The percentage of U.S. teenagers in grades nine through 12 who reported having had sex remained stable between 2001 and 2003 at 45.6% and 46.7%, respectively, according to the CDC
's 2003 Youth Risk Behavior Surveillance Survey, which was published in the May 21 issue of the agency's Morbidity & Mortality Weekly Report
, the Washington Times
reports (Wetzstein, Washington Times
, 5/21). The Youth Risk Behavior Surveillance System
monitors six categories of health risk behaviors among U.S. teens, including behaviors that contribute to unintentional injuries and violence; tobacco use; alcohol and drug use; sexual behaviors that contribute to unintended pregnancy and sexually transmitted diseases, including HIV; unhealthy dietary behaviors; and physical activity. The report summarizes the results of a survey administered to teens in grades nine through 12 between February and December 2003 (Grunbaum et al., MMWR
, 5/21). The report, which includes findings from 15,214 completed surveys, presents national data and results from 32 states and 18 large cities (CDC release
, 5/20). YRBSS has conducted the anonymous survey every two years since 1991, according to the Atlanta Journal-Constitution
(McKenna, Atlanta Journal-Constitution
Gender Differences, Condom Use
The percentage of teenage girls who reported having had sex increased in all ethnic groups and in most grades, according to the survey, the Washington Times reports. Compared with results from the 2001 survey, the percentage of black teen girls who reported having had sex increased by 7.5 percentage points to 60.9% in 2003, and the percentage of white and Hispanic teen girls increased two percentage points to 43% and 46.4%, respectively, over the same time period. However, the percentage of teen boys who reported having had sex declined among whites and Hispanics and increased only among black teen boys, according to the survey. Among teen boys, sexual activity among whites fell 4.6 percentage points between 2001 and 2003 to 40.5%, and the rate among Hispanics dropped 3.8 percentage points to 56.8% over the same time period. The sexual activity rate among black teen boys increased five percentage points between 2001 and 2003 to 73.8%, according to the survey (Washington Times, 5/21). Although boys historically are more likely to have intercourse for the first time at a younger age than girls, there was a decline between 1991 and 2003 in the percentage of boys having sex before age 13, the Chicago Tribune reports. In 2003, 10.4% of male teens said they had started having sex before age 13, compared with 15.1% in 1991 (Graham/Miller Rubin, Chicago Tribune, 5/21). Overall, the study found that teen condom use during last intercourse increased five percentage points between 2001 and 2003, with 63% of teens surveyed in 2003 reporting having used a condom during their last sexual encounter (Washington Times, 5/21). Since 1991, teen condom use during last intercourse has increased almost 17 percentage points, according to the survey (Atlanta Journal Constitution, 5/21). In addition, the percentage of teens who reported having had sex with more than four partners in their lifetime dropped from 19% in 1991 to 14% in 2003, the New York Times reports (O'Connor, New York Times, 5/21).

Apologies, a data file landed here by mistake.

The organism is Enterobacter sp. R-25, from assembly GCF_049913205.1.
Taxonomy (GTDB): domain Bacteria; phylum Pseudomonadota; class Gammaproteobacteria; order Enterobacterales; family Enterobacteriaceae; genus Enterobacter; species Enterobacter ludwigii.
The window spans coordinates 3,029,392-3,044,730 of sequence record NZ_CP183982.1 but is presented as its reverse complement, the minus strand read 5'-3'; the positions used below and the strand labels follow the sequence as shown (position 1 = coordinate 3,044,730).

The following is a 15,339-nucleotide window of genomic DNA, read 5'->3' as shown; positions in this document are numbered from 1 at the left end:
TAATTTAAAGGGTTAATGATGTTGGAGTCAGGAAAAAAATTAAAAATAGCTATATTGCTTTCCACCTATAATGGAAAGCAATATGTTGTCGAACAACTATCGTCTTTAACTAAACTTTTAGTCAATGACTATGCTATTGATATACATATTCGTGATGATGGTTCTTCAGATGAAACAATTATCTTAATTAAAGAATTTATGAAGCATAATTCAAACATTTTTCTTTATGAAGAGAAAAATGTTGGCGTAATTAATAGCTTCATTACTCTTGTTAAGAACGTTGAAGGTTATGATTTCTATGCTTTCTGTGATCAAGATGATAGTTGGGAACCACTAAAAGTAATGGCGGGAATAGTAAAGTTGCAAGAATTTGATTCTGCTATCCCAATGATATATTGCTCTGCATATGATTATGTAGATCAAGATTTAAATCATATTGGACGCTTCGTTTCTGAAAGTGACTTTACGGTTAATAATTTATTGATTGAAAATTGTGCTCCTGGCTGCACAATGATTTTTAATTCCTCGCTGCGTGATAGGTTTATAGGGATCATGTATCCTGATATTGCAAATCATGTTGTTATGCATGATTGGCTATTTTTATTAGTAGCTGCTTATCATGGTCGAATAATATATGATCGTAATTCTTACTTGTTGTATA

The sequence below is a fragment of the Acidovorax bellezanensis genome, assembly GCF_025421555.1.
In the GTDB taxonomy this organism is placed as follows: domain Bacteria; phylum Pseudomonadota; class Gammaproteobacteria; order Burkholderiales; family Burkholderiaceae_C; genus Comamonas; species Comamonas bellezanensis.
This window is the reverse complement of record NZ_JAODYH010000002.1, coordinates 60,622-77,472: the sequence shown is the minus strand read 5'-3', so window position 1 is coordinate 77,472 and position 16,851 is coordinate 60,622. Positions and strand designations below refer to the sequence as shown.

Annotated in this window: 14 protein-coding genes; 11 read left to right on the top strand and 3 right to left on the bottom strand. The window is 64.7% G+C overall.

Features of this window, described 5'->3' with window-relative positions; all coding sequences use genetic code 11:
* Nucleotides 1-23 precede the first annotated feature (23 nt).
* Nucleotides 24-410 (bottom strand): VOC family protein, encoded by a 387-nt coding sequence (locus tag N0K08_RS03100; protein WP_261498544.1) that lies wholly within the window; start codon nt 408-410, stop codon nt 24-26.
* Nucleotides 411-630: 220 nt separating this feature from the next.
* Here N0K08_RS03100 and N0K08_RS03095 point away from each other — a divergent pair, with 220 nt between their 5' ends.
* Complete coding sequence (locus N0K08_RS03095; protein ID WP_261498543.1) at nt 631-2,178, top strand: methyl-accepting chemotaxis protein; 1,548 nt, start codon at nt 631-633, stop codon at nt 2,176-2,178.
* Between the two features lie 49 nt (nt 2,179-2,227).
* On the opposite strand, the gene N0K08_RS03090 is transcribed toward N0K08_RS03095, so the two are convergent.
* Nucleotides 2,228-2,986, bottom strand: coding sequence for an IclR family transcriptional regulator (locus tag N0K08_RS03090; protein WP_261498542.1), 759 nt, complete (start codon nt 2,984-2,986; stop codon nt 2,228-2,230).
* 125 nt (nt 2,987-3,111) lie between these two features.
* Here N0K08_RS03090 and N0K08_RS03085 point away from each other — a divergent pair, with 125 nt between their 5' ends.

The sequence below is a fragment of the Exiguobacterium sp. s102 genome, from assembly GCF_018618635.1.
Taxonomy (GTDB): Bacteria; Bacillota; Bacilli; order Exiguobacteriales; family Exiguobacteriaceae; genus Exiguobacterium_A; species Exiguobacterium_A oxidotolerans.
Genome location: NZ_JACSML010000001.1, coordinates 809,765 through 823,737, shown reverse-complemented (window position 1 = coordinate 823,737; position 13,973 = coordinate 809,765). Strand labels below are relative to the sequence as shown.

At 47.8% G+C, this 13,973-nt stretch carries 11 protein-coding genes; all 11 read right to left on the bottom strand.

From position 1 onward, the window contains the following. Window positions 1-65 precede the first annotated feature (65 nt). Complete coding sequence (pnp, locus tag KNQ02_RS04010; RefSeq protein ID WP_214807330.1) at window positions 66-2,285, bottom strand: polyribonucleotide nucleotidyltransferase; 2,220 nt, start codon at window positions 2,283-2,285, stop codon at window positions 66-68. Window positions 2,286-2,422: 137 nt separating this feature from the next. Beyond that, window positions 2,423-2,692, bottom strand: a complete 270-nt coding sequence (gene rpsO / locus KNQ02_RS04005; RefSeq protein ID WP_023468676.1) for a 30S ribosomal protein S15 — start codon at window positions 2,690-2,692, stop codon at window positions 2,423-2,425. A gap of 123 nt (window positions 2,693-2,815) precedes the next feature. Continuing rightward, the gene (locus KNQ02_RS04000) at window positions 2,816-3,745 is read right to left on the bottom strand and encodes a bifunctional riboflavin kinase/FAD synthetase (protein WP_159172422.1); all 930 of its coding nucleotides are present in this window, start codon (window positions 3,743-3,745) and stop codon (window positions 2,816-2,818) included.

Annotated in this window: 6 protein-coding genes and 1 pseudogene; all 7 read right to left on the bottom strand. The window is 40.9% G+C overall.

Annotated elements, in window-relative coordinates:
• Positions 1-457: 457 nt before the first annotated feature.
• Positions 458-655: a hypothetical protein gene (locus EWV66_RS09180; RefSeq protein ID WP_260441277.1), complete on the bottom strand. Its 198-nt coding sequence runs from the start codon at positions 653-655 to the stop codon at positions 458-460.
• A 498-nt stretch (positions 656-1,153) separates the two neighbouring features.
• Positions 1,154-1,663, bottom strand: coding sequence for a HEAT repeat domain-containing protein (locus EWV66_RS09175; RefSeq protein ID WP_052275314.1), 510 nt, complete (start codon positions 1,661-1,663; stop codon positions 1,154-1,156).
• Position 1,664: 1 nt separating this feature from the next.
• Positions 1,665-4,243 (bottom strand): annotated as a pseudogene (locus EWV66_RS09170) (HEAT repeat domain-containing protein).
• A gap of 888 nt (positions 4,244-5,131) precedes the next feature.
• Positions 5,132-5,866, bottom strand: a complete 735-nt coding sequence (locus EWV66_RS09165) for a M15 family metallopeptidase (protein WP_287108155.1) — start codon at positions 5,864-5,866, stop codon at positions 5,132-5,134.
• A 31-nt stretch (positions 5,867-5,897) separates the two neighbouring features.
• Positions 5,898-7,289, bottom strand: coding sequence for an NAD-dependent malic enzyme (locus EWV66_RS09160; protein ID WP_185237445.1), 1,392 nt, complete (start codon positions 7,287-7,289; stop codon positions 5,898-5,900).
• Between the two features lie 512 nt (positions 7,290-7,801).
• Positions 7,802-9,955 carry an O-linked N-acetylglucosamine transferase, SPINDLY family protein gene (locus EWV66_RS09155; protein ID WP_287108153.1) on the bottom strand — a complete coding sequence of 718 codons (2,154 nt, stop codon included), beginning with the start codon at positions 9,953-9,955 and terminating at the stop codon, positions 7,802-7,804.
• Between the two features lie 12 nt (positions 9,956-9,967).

CDC Director Julie Gerberding said, "Too many young people still engage in activities that place them at risk for serious injury, sexually transmitted diseases, including HIV infection, and chronic disease such as heart disease and cancer," adding, "We need to continue to provide them with the information and skills that can help them make the right choices today so that they can live a long and healthy life" (CDC release, 5/20). Kristin Moore, president of the Washington, D.C.-based not-for-profit research group Child Trends, said that the survey findings show that "[w]e can't just inoculate kids and they will avoid alcohol, sex and drugs. We really have to focus on this continuously" (Washington Times, 5/21). National Campaign to Prevent Teen Pregnancy spokesperson Bill Albert said that the reasons behind the survey results are "[l]ess sex, fewer partners, more contraceptive use" (Chicago Tribune, 5/21). Sexuality Information and Education Council of the United States President and CEO Tamara Kreinin said, "The overall decline in sexual activity and increased condom use among high school students since 1991 is a healthy and positive trend, but we still have a long way to go," adding, "Parents, lawmakers, community leaders and educators must recommit themselves to giving young people what they want, need and deserve -- medically accurate, life-saving sexual health information, communication skills and the relationship skills to help them become sexually healthy adults" (SIECUS release, 5/20).
Back to other news for May 21, 2004
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